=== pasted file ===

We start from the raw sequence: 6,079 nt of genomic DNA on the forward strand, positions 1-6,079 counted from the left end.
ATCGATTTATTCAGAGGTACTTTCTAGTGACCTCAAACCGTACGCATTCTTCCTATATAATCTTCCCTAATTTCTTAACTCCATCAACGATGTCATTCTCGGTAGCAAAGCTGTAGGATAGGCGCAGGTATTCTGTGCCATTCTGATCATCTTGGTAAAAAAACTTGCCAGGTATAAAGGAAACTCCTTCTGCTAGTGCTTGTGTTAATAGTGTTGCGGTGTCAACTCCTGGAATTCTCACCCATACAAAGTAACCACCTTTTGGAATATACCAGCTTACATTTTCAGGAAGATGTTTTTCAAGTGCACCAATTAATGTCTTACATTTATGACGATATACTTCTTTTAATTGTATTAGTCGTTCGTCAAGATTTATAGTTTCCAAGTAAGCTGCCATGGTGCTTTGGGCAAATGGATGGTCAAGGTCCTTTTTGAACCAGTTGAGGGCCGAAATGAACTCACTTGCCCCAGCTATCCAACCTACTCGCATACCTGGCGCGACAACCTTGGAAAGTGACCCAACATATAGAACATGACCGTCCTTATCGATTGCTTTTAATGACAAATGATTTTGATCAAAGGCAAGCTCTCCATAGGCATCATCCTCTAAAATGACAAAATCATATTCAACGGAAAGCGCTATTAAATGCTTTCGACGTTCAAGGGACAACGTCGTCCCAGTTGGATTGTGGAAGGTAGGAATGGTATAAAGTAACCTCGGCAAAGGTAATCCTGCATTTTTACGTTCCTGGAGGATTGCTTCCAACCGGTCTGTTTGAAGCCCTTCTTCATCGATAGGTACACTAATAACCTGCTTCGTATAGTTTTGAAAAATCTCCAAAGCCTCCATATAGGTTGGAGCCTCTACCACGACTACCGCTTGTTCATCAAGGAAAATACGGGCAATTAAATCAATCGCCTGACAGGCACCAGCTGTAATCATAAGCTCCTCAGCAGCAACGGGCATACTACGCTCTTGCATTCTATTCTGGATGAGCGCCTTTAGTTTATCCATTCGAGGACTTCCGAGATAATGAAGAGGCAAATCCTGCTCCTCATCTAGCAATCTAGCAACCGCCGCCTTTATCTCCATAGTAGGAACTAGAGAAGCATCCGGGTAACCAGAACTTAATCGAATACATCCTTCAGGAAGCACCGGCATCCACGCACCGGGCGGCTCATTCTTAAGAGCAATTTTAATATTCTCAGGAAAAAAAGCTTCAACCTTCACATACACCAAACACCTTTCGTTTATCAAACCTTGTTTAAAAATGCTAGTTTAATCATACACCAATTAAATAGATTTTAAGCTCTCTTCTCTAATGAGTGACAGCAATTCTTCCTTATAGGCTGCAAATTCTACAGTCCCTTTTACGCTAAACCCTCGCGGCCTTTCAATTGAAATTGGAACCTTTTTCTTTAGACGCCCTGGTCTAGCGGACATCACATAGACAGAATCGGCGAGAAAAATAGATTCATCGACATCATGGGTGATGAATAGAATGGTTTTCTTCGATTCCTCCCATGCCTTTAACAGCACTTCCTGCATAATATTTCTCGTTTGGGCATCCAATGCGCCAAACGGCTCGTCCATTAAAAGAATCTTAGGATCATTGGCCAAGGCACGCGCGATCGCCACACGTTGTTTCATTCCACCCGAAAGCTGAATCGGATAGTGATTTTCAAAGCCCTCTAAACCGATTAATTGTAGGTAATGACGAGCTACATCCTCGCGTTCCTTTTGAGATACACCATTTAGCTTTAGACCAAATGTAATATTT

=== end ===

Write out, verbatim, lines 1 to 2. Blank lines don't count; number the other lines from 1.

We start from the raw sequence: 6,079 nt of genomic DNA on the forward strand, positions 1-6,079 counted from the left end.
ATCGATTTATTCAGAGGTACTTTCTAGTGACCTCAAACCGTACGCATTCTTCCTATATAATCTTCCCTAATTTCTTAACTCCATCAACGATGTCATTCTCGGTAGCAAAGCTGTAGGATAGGCGCAGGTATTCTGTGCCATTCTGATCATCTTGGTAAAAAAACTTGCCAGGTATAAAGGAAACTCCTTCTGCTAGTGCTTGTGTTAATAGTGTTGCGGTGTCAACTCCTGGAATTCTCACCCATACAAAGTAACCACCTTTTGGAATATACCAGCTTACATTTTCAGGAAGATGTTTTTCAAGTGCACCAATTAATGTCTTACATTTATGACGATATACTTCTTTTAATTGTATTAGTCGTTCGTCAAGATTTATAGTTTCCAAGTAAGCTGCCATGGTGCTTTGGGCAAATGGATGGTCAAGGTCCTTTTTGAACCAGTTGAGGGCCGAAATGAACTCACTTGCCCCAGCTATCCAACCTACTCGCATACCTGGCGCGACAACCTTGGAAAGTGACCCAACATATAGAACATGACCGTCCTTATCGATTGCTTTTAATGACAAATGATTTTGATCAAAGGCAAGCTCTCCATAGGCATCATCCTCTAAAATGACAAAATCATATTCAACGGAAAGCGCTATTAAATGCTTTCGACGTTCAAGGGACAACGTCGTCCCAGTTGGATTGTGGAAGGTAGGAATGGTATAAAGTAACCTCGGCAAAGGTAATCCTGCATTTTTACGTTCCTGGAGGATTGCTTCCAACCGGTCTGTTTGAAGCCCTTCTTCATCGATAGGTACACTAATAACCTGCTTCGTATAGTTTTGAAAAATCTCCAAAGCCTCCATATAGGTTGGAGCCTCTACCACGACTACCGCTTGTTCATCAAGGAAAATACGGGCAATTAAATCAATCGCCTGACAGGCACCAGCTGTAATCATAAGCTCCTCAGCAGCAACGGGCATACTACGCTCTTGCATTCTATTCTGGATGAGCGCCTTTAGTTTATCCATTCGAGGACTTCCGAGATAATGAAGAGGCAAATCCTGCTCCTCATCTAGCAATCTAGCAACCGCCGCCTTTATCTCCATAGTAGGAACTAGAGAAGCATCCGGGTAACCAGAACTTAATCGAATACATCCTTCAGGAAGCACCGGCATCCACGCACCGGGCGGCTCATTCTTAAGAGCAATTTTAATATTCTCAGGAAAAAAAGCTTCAACCTTCACATACACCAAACACCTTTCGTTTATCAAACCTTGTTTAAAAATGCTAGTTTAATCATACACCAATTAAATAGATTTTAAGCTCTCTTCTCTAATGAGTGACAGCAATTCTTCCTTATAGGCTGCAAATTCTACAGTCCCTTTTACGCTAAACCCTCGCGGCCTTTCAATTGAAATTGGAACCTTTTTCTTTAGACGCCCTGGTCTAGCGGACATCACATAGACAGAATCGGCGAGAAAAATAGATTCATCGACATCATGGGTGATGAATAGAATGGTTTTCTTCGATTCCTCCCATGCCTTTAACAGCACTTCCTGCATAATATTTCTCGTTTGGGCATCCAATGCGCCAAACGGCTCGTCCATTAAAAGAATCTTAGGATCATTGGCCAAGGCACGCGCGATCGCCACACGTTGTTTCATTCCACCCGAAAGCTGAATCGGATAGTGATTTTCAAAGCCCTCTAAACCGATTAATTGTAGGTAATGACGAGCTACATCCTCGCGTTCCTTTTGAGATACACCATTTAGCTTTAGACCAAATGTAATATTT